WITHIN A DECADE, reporters seeking information at city hall or the local courthouse may no longer be able to pore over a written log or file drawer. Election-night returns will no longer come to the newspaper in sheaves of printouts. Names, records, statistics and salaries that are a routine part of the public record may be inaccessible or indecipherable.
A brutal crackdown on the First Amendment? No. The information will be there. Indeed, there is likely to be more of it than ever, but it will come in a form that now confounds the resources of many small and midsize dailies: computer databases.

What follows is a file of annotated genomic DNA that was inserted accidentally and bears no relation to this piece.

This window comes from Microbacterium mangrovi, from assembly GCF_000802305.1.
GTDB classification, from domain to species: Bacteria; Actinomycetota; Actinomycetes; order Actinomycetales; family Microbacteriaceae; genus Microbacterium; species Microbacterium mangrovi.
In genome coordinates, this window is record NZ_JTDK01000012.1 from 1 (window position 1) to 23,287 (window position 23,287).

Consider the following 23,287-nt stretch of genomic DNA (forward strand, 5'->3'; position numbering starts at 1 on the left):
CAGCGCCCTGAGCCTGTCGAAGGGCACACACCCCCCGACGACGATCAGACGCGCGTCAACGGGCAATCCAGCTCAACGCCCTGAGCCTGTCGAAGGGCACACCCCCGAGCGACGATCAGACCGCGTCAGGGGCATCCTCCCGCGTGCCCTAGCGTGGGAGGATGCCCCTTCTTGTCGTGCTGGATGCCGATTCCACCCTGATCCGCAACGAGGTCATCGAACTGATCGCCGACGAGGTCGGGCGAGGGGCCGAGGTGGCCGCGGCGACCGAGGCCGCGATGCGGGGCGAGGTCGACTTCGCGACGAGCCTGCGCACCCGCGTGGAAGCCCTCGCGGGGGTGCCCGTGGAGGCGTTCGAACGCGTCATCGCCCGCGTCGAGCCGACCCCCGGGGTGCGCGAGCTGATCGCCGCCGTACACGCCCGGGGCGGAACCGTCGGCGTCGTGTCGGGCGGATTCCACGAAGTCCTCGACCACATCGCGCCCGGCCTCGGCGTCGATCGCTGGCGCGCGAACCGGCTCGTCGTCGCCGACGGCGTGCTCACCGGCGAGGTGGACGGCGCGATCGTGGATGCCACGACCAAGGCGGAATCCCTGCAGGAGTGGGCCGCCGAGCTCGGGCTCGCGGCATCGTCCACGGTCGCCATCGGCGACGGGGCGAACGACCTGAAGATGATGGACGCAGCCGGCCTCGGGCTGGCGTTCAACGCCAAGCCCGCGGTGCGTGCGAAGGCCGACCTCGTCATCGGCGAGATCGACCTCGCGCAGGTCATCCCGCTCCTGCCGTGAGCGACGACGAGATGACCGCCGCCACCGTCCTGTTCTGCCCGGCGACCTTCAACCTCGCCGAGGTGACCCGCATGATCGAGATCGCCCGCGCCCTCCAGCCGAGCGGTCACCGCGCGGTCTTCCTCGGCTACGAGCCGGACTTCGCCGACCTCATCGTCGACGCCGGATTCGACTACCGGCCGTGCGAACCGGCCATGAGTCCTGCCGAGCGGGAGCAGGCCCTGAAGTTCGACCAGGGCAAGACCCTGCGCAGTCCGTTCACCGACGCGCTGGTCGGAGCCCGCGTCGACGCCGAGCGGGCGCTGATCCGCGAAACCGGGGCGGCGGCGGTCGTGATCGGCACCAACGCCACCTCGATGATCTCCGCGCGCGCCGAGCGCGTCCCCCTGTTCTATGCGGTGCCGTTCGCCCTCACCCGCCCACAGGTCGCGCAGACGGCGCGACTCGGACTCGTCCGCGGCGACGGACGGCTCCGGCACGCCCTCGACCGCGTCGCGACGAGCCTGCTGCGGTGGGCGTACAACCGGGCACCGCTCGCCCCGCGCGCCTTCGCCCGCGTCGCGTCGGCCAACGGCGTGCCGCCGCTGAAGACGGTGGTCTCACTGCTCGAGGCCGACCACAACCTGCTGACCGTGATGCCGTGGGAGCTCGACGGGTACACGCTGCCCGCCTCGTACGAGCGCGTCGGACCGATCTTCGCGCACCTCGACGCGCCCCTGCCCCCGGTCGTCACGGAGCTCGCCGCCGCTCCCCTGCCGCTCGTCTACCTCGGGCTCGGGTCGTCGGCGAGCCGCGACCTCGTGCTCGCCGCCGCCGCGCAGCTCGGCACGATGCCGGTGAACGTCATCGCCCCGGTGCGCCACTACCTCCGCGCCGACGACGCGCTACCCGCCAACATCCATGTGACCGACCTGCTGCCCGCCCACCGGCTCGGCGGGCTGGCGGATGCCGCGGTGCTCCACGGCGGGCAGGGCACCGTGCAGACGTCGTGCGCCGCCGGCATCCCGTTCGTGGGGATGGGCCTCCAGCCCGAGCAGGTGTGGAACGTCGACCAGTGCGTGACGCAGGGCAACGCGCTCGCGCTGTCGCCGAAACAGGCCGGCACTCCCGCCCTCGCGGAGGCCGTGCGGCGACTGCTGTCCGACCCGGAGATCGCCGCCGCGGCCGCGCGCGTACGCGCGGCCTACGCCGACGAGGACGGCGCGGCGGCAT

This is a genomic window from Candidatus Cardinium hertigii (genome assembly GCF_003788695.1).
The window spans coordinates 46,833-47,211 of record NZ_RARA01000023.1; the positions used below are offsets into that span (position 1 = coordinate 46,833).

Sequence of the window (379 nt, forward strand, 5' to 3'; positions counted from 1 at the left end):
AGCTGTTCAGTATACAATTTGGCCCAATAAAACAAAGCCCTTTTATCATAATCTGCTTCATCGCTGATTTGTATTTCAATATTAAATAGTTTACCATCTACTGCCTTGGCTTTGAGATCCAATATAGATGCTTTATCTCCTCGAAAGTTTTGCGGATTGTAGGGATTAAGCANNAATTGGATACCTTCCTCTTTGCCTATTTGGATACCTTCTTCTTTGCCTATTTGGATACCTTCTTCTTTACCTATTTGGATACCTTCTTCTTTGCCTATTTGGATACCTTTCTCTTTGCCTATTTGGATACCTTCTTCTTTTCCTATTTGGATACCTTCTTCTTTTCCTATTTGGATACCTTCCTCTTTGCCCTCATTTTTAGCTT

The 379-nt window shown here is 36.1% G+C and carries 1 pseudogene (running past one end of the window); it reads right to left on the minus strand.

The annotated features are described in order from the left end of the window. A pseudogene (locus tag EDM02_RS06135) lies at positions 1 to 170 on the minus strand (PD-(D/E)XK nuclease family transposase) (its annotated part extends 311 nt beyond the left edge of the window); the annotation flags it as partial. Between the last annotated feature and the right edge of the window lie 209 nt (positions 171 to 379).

The ability to process and analyze computerized data "will be in every reporter's job description" in the very near future, predicts Max Jennings, editor of the Dayton (Ohio) Daily News and a former journalism professor at Arizona State University.